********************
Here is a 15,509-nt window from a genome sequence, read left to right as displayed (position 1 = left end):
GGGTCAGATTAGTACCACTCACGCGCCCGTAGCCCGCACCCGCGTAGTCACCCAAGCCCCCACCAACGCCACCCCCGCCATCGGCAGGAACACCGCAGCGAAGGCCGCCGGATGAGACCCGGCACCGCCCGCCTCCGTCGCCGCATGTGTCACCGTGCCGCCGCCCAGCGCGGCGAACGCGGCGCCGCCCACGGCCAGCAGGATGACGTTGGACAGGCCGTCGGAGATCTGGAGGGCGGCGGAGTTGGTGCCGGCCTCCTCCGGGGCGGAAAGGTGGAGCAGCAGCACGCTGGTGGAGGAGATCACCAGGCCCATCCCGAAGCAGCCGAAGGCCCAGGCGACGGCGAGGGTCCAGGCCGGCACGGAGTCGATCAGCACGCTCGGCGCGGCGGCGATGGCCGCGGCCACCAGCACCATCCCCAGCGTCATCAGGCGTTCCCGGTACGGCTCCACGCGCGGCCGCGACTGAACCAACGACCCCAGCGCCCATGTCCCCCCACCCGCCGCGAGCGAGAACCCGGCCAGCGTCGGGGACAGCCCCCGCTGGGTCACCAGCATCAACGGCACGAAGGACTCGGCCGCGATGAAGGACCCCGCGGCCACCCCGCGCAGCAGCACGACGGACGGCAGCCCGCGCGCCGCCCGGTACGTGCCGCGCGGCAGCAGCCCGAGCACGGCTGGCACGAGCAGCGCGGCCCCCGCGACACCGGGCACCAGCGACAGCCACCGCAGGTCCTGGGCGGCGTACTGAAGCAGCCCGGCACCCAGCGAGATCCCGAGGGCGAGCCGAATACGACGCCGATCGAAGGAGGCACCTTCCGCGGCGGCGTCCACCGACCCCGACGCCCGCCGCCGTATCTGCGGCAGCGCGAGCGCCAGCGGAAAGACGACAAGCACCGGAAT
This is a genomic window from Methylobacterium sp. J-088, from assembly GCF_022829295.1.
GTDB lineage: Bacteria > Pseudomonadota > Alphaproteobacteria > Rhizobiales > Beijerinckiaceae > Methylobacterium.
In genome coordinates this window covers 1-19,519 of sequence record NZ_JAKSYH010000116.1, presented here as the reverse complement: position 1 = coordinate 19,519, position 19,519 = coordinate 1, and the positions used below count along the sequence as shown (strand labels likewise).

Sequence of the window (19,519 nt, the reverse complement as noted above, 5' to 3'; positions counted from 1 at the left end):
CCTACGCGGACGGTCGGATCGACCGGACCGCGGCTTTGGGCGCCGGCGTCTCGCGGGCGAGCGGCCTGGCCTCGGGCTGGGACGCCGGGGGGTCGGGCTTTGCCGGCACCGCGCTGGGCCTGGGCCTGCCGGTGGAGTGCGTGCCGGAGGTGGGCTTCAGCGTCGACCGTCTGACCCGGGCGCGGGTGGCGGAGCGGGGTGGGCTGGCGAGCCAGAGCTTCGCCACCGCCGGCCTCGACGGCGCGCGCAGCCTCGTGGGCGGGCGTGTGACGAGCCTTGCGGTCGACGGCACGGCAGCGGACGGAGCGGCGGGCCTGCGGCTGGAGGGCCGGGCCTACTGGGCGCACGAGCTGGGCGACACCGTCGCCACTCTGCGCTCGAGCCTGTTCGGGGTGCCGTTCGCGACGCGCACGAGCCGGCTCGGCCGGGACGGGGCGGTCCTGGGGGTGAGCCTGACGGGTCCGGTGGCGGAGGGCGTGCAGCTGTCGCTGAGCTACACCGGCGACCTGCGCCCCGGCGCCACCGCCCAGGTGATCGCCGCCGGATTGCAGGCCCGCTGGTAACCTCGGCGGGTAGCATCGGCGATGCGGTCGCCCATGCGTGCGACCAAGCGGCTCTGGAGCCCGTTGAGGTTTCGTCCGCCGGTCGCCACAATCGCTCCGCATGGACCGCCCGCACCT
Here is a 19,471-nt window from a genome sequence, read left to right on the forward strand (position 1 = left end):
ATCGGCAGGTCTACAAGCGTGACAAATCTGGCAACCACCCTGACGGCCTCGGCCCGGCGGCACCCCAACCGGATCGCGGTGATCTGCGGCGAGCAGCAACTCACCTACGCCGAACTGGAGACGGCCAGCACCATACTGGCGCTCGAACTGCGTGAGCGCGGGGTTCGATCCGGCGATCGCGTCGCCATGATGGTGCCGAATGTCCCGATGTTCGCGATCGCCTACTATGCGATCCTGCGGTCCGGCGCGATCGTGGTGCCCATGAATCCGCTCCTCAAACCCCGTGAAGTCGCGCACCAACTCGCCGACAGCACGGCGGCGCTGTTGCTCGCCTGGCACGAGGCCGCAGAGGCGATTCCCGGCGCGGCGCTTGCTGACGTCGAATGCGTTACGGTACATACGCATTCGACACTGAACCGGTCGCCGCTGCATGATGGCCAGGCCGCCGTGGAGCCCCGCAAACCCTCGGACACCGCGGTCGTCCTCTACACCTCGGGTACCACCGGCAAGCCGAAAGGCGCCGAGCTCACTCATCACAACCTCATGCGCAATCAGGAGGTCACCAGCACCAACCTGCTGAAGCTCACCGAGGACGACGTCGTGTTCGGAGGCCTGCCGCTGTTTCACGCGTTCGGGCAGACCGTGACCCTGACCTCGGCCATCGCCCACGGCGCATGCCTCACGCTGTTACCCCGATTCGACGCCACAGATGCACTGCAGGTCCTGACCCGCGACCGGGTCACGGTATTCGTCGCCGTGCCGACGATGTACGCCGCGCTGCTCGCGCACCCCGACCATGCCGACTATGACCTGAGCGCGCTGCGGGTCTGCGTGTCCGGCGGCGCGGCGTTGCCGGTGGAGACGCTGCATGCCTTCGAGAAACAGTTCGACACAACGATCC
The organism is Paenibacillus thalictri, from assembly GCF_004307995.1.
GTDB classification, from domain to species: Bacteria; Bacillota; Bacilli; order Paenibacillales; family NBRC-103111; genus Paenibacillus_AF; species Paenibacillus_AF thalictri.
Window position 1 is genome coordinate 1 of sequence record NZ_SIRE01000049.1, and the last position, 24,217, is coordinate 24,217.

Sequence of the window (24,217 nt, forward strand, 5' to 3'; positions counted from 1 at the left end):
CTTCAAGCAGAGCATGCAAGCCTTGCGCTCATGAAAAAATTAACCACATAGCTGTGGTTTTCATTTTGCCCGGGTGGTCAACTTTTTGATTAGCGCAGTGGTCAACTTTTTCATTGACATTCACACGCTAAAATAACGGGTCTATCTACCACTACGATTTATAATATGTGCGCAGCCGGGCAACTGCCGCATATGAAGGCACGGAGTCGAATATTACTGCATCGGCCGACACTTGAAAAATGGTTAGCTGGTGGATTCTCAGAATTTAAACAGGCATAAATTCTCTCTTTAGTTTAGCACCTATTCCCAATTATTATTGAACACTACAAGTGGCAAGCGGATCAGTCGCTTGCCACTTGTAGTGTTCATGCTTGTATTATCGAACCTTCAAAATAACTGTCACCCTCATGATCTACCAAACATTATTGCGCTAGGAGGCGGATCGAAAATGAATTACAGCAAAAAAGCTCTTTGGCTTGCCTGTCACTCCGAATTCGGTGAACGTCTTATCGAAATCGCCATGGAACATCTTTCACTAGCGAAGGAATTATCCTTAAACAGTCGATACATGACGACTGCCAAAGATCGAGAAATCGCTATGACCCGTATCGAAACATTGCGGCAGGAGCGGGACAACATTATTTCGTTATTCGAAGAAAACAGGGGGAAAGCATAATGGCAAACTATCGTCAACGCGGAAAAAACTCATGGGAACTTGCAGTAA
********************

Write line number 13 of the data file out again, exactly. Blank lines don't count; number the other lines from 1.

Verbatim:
Sequence of the window (24,217 nt, forward strand, 5' to 3'; positions counted from 1 at the left end):